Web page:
Literary Criticism

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Psychoanalytical Approach in Literary Criticism
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PSYCHOANALYTICAL APPROACH IN LITERATURE

Psychoanalytic literary criticism refers to literary criticism or literary theory which, in method, concept, or form, is influenced by the tradition of psychoanalysis begun by Sigmund Freud.
Psychoanalytic reading has been practiced since the early development of psychoanalysis itself, and has developed into a heterogeneous interpretive tradition. As Patricia Waugh writes, 'Psychoanalytic literary criticism does not constitute a unified field....However, all variants endorse, at least to a certain degree, the idea that literature...is fundamentally entwined with the psyche'.[1]
The object of psychoanalytic literary criticism, at its very simplest, can be the psychoanalysis of the author or of a particularly interesting character in a given work. In this directly therapeutic form, the criticism is very similar to psychoanalysis itself, closely following the analytic interpretive process discussed in Freud's The Interpretation of Dreams and other works. Critics may view the fictional characters as a psychological case study, attempting to identify such Freudian concepts as Oedipus complex, penis envy, Freudian slips, Id, ego and superego and so on, and demonstrate how they influenced the thoughts and behaviors of fictional characters.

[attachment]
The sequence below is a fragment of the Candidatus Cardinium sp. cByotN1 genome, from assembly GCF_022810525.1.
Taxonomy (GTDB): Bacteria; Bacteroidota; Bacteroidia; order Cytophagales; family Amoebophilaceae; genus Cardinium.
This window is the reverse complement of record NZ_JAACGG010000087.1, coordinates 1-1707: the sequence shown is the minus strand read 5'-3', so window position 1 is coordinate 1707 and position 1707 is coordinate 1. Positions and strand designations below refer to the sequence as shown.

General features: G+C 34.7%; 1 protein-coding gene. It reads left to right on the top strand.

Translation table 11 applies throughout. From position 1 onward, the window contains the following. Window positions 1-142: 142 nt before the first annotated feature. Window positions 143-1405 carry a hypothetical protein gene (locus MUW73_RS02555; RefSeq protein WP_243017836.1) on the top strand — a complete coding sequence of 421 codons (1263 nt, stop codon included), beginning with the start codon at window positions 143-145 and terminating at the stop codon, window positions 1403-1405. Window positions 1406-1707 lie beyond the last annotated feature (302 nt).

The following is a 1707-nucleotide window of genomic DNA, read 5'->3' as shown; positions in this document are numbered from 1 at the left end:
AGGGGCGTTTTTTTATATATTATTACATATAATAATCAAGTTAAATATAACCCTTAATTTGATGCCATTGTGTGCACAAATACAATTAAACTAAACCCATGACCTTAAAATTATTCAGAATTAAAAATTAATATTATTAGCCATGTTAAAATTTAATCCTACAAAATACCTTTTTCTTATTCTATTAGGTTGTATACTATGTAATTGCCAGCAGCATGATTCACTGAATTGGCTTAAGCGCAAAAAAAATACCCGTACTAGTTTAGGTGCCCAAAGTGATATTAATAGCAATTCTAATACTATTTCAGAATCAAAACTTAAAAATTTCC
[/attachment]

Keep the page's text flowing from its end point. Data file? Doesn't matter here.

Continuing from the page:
However, more complex variations of psychoanalytic criticism are possible. The concepts of psychoanalysis can be deployed with reference to the narrative or poetic structure itself, without requiring access to the authorial psyche (an interpretation motivated by French psychoanalyst Jacques Lacan's remark that "the unconscious is structured like a language"). Or the founding texts of psychoanalysis may themselves be treated as literature, and re-read for the light cast by their formal qualities on their theoretical content (Freud's texts frequently resemble detective stories, or the archaeological narratives of which he

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